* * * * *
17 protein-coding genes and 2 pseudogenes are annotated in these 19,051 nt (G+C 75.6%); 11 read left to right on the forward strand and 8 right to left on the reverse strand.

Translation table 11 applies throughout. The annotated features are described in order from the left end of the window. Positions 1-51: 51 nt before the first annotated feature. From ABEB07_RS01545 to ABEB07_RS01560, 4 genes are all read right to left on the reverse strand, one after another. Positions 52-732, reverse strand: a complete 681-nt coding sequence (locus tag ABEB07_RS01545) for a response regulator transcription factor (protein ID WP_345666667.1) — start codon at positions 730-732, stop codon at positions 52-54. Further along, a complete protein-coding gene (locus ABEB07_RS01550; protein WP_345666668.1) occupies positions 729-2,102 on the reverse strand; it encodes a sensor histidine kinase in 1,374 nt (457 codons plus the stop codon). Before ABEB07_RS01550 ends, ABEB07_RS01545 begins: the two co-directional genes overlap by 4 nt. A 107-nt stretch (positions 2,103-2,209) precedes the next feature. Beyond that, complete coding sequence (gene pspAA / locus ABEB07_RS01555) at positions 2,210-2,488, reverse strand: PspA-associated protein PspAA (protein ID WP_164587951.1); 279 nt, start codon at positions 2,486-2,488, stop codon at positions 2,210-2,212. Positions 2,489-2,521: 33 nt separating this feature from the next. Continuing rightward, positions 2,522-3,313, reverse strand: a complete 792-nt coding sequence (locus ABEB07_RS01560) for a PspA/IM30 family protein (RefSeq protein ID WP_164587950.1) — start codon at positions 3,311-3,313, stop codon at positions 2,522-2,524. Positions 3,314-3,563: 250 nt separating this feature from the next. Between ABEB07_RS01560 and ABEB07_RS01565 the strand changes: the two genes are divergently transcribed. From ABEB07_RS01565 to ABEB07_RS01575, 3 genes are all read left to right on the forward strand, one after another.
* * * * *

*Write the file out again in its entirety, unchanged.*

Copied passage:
17 protein-coding genes and 2 pseudogenes are annotated in these 19,051 nt (G+C 75.6%); 11 read left to right on the forward strand and 8 right to left on the reverse strand.

Translation table 11 applies throughout. The annotated features are described in order from the left end of the window. Positions 1-51: 51 nt before the first annotated feature. From ABEB07_RS01545 to ABEB07_RS01560, 4 genes are all read right to left on the reverse strand, one after another. Positions 52-732, reverse strand: a complete 681-nt coding sequence (locus tag ABEB07_RS01545) for a response regulator transcription factor (protein ID WP_345666667.1) — start codon at positions 730-732, stop codon at positions 52-54. Further along, a complete protein-coding gene (locus ABEB07_RS01550; protein WP_345666668.1) occupies positions 729-2,102 on the reverse strand; it encodes a sensor histidine kinase in 1,374 nt (457 codons plus the stop codon). Before ABEB07_RS01550 ends, ABEB07_RS01545 begins: the two co-directional genes overlap by 4 nt. A 107-nt stretch (positions 2,103-2,209) precedes the next feature. Beyond that, complete coding sequence (gene pspAA / locus ABEB07_RS01555) at positions 2,210-2,488, reverse strand: PspA-associated protein PspAA (protein ID WP_164587951.1); 279 nt, start codon at positions 2,486-2,488, stop codon at positions 2,210-2,212. Positions 2,489-2,521: 33 nt separating this feature from the next. Continuing rightward, positions 2,522-3,313, reverse strand: a complete 792-nt coding sequence (locus ABEB07_RS01560) for a PspA/IM30 family protein (RefSeq protein ID WP_164587950.1) — start codon at positions 3,311-3,313, stop codon at positions 2,522-2,524. Positions 3,314-3,563: 250 nt separating this feature from the next. Between ABEB07_RS01560 and ABEB07_RS01565 the strand changes: the two genes are divergently transcribed. From ABEB07_RS01565 to ABEB07_RS01575, 3 genes are all read left to right on the forward strand, one after another.